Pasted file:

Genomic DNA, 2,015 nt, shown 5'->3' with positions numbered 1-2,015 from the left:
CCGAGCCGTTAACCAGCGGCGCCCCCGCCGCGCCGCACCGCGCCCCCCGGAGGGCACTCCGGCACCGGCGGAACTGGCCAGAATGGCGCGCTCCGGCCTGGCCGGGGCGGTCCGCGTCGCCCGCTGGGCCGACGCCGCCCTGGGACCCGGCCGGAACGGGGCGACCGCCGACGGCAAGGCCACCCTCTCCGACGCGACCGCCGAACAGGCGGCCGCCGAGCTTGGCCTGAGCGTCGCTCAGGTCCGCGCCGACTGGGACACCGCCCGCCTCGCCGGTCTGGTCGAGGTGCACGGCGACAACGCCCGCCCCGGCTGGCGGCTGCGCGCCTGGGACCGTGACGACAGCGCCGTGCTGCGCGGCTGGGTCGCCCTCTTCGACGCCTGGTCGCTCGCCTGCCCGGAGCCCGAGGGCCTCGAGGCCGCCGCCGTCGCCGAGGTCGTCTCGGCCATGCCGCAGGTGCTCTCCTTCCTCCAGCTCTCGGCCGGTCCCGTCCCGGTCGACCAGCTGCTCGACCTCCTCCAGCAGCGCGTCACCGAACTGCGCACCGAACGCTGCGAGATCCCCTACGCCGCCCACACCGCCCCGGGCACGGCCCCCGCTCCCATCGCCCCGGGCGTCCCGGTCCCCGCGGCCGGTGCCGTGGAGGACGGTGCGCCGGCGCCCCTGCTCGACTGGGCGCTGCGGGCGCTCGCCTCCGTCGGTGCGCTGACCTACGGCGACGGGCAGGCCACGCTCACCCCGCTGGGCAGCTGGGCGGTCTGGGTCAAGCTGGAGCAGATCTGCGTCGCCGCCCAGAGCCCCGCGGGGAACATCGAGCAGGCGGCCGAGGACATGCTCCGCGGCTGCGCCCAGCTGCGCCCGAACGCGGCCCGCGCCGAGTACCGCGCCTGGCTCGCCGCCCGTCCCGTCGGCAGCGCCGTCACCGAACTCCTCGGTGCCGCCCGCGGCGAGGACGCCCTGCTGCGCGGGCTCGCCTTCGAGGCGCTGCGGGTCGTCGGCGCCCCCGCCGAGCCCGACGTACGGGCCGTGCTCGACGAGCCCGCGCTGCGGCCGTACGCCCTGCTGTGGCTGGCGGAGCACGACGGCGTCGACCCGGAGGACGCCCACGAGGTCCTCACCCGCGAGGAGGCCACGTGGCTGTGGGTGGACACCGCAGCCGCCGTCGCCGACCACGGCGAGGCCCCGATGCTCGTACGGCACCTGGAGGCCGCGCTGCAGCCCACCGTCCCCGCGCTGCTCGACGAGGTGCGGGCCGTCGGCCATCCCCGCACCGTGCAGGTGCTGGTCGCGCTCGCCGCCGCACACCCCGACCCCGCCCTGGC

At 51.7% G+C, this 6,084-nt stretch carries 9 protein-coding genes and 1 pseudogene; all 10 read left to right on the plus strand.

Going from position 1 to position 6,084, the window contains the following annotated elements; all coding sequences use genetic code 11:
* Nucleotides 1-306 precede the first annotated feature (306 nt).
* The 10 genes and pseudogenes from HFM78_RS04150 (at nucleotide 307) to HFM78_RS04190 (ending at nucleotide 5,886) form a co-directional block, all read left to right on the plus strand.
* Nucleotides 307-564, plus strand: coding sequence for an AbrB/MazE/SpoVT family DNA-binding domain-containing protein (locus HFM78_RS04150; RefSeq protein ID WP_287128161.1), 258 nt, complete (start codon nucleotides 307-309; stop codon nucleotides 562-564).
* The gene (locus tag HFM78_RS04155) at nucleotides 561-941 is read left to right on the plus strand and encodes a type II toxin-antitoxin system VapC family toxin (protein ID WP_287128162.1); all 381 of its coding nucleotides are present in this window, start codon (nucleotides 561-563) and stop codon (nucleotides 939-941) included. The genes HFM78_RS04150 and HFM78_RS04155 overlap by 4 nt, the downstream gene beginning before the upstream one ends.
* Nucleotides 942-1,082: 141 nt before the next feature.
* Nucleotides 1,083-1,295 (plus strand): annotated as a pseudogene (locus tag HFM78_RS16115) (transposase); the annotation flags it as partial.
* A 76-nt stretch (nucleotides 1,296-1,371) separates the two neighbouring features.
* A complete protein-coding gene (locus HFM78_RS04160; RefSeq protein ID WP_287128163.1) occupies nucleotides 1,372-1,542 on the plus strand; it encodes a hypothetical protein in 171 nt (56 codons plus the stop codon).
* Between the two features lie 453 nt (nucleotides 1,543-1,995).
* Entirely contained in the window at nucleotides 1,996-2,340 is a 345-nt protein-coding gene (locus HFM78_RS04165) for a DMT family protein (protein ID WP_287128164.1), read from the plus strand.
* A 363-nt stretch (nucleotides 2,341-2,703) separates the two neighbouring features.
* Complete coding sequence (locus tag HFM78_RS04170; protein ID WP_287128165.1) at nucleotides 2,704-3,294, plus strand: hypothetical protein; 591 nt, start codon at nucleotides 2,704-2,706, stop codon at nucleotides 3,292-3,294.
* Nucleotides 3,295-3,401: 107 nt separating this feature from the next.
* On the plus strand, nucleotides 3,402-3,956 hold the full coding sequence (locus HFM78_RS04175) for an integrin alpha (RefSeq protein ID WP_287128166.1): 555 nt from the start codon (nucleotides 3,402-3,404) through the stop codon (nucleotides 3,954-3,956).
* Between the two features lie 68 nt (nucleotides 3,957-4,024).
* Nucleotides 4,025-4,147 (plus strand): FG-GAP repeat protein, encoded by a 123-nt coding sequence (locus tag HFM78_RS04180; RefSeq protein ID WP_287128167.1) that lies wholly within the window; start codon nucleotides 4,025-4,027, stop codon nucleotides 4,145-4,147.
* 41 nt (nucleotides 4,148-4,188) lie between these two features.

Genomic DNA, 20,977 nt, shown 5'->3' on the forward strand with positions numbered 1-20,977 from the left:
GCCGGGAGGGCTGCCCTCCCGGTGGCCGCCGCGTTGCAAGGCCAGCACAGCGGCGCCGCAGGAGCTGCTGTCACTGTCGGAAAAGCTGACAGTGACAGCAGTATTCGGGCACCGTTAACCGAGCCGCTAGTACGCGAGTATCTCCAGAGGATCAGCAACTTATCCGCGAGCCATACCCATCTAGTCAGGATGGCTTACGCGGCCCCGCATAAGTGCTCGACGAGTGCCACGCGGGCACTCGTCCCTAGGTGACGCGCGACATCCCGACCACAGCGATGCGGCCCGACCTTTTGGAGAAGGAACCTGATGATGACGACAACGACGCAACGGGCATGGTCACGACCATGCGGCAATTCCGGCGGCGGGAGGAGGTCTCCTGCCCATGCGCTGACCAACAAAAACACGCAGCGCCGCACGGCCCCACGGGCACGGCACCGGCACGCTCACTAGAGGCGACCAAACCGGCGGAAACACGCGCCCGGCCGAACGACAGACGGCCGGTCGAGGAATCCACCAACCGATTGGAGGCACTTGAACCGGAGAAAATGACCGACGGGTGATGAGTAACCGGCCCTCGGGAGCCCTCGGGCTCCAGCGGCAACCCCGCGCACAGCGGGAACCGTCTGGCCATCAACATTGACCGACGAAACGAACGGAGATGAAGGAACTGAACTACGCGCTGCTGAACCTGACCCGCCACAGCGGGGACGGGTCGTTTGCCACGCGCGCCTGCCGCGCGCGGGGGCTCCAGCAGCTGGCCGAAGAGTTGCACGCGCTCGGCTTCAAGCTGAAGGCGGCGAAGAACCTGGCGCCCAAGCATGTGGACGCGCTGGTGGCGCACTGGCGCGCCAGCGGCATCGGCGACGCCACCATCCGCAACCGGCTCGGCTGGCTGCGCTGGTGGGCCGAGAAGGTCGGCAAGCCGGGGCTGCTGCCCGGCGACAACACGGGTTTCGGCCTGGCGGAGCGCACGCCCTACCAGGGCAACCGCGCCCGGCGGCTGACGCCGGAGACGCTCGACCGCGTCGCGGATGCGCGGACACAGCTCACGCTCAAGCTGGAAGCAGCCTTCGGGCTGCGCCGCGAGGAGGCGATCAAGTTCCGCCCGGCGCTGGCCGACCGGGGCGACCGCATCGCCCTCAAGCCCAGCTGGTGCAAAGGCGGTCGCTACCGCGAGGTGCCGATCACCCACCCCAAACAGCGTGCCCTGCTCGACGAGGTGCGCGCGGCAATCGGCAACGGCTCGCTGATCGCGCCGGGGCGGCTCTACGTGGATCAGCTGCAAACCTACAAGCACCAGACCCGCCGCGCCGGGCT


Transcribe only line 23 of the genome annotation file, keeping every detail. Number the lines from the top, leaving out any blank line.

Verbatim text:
GCCGGGAGGGCTGCCCTCCCGGTGGCCGCCGCGTTGCAAGGCCAGCACAGCGGCGCCGCAGGAGCTGCTGTCACTGTCGGAAAAGCTGACAGTGACAGCAGTATTCGGGCACCGTTAACCGAGCCGCTAGTACGCGAGTATCTCCAGAGGATCAGCAACTTATCCGCGAGCCATACCCATCTAGTCAGGATGGCTTACGCGGCCCCGCATAAGTGCTCGACGAGTGCCACGCGGGCACTCGTCCCTAGGTGACGCGCGACATCCCGACCACAGCGATGCGGCCCGACCTTTTGGAGAAGGAACCTGATGATGACGACAACGACGCAACGGGCATGGTCACGACCATGCGGCAATTCCGGCGGCGGGAGGAGGTCTCCTGCCCATGCGCTGACCAACAAAAACACGCAGCGCCGCACGGCCCCACGGGCACGGCACCGGCACGCTCACTAGAGGCGACCAAACCGGCGGAAACACGCGCCCGGCCGAACGACAGACGGCCGGTCGAGGAATCCACCAACCGATTGGAGGCACTTGAACCGGAGAAAATGACCGACGGGTGATGAGTAACCGGCCCTCGGGAGCCCTCGGGCTCCAGCGGCAACCCCGCGCACAGCGGGAACCGTCTGGCCATCAACATTGACCGACGAAACGAACGGAGATGAAGGAACTGAACTACGCGCTGCTGAACCTGACCCGCCACAGCGGGGACGGGTCGTTTGCCACGCGCGCCTGCCGCGCGCGGGGGCTCCAGCAGCTGGCCGAAGAGTTGCACGCGCTCGGCTTCAAGCTGAAGGCGGCGAAGAACCTGGCGCCCAAGCATGTGGACGCGCTGGTGGCGCACTGGCGCGCCAGCGGCATCGGCGACGCCACCATCCGCAACCGGCTCGGCTGGCTGCGCTGGTGGGCCGAGAAGGTCGGCAAGCCGGGGCTGCTGCCCGGCGACAACACGGGTTTCGGCCTGGCGGAGCGCACGCCCTACCAGGGCAACCGCGCCCGGCGGCTGACGCCGGAGACGCTCGACCGCGTCGCGGATGCGCGGACACAGCTCACGCTCAAGCTGGAAGCAGCCTTCGGGCTGCGCCGCGAGGAGGCGATCAAGTTCCGCCCGGCGCTGGCCGACCGGGGCGACCGCATCGCCCTCAAGCCCAGCTGGTGCAAAGGCGGTCGCTACCGCGAGGTGCCGATCACCCACCCCAAACAGCGTGCCCTGCTCGACGAGGTGCGCGCGGCAATCGGCAACGGCTCGCTGATCGCGCCGGGGCGGCTCTACGTGGATCAGCTGCAAACCTACAAGCACCAGACCCGCCGCGCCGGGCT